Early weaning prior to joining has been shown to have quite dramatic effects on overall profitability of a cow calf operation (Tathum et al). Weaning prior to joining has been shown to improve pregnancy rates, reduce overall feed costs and has also demonstrated improved feed conversion efficiency in early weaned calves, thus earlier finishing times. We all know that the main driver for profitability for a breeding operation is pregnancy rates. The other quite significant advantage to an early weaning system is the ability to increase cow numbers. A study by Tatham, weaning calves at 3 months of age, showed a decreased dse per cow from 15 to 13, allowing for a sizable increase in cow numbers.

It seems too good to be true. It is and it isn’t. The potential gains are real, but the management needed is more complex and the margin for error larger. Once the calves are off the cows, management for the cows becomes easier, but obviously more labour intensive for the calves. Calves need to be introduced to a high energy diet over about 2 weeks ideally when they still have access to their dams. Diets should be dry (Larson) with free choice good quality forage at all times and a grain based concentrate with high protein levels and supplemental minerals. Once on the diet they will thrive as long as calves have constant access to high quality forage and concentrate feeding is regular, either with limited lick feeders, feeding a set amount on a daily basis, or using a feed regulator. The concentrate that is selected is very important and it is always a good idea to seek advice on your choice. Concentrates fed should be low in fibre, high in protein, be palatable, buffered and minerals should be provided. Using a buffer such as Acid Buf is a great idea. Acid Buf is available through HCH Genetics and is a highly palatable, effective and long lasting rumen buffer. It would also be worth considering the addition of a pro biotic such as Diamond V Yeast. Yeast products included in calf diets have shown improved growth rates, but a more marked effect on reduced illness, both in numbers ill, mortality and fewer sick days overall.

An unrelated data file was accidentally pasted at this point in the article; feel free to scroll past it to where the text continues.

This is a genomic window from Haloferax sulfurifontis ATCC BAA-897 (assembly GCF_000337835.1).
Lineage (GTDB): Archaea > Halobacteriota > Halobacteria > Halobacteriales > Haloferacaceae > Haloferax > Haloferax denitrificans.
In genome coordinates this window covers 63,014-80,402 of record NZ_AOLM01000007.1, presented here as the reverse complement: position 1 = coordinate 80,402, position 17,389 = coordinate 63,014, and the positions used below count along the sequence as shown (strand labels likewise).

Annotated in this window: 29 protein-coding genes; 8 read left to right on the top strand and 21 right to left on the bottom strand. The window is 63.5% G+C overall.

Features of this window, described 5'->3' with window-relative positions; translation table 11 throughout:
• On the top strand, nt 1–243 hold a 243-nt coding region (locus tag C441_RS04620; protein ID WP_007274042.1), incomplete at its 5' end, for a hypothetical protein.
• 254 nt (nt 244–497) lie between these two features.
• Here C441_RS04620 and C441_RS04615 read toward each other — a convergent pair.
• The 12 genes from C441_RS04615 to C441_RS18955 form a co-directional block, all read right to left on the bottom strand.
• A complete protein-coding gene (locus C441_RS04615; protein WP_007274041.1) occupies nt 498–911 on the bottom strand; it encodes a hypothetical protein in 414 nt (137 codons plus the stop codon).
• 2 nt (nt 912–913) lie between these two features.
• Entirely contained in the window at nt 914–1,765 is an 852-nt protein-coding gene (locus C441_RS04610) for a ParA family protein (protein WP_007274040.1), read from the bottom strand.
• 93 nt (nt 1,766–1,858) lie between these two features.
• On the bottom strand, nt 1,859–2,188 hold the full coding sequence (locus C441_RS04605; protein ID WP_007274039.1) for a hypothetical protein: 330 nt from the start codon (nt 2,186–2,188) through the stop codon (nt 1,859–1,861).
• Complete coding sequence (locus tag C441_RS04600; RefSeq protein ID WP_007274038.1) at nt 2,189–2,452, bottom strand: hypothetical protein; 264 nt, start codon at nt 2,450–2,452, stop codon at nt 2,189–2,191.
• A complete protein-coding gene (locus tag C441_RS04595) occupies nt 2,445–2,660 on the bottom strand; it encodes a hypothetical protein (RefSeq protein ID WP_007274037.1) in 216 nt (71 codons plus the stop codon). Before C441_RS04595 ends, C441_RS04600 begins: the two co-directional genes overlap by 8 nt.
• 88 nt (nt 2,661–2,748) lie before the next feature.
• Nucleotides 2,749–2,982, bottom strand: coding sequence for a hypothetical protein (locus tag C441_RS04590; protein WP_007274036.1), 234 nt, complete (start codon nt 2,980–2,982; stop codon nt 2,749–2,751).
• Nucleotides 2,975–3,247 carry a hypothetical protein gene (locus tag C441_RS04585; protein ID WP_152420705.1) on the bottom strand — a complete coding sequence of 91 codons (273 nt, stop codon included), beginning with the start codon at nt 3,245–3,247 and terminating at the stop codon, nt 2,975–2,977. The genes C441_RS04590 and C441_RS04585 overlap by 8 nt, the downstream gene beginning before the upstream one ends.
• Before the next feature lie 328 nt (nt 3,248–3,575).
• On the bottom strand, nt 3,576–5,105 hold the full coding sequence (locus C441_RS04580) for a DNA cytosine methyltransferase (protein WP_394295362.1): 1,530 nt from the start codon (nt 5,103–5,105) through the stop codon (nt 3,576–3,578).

Our qualified cattle nutritionist at HCH Genetics is available to take you through the whole process and help you set up a management plan. Go to “Contact Us” with any questions.

Article by Jacqueline Aylan-Parker (B.Agr.Sci.(Hons))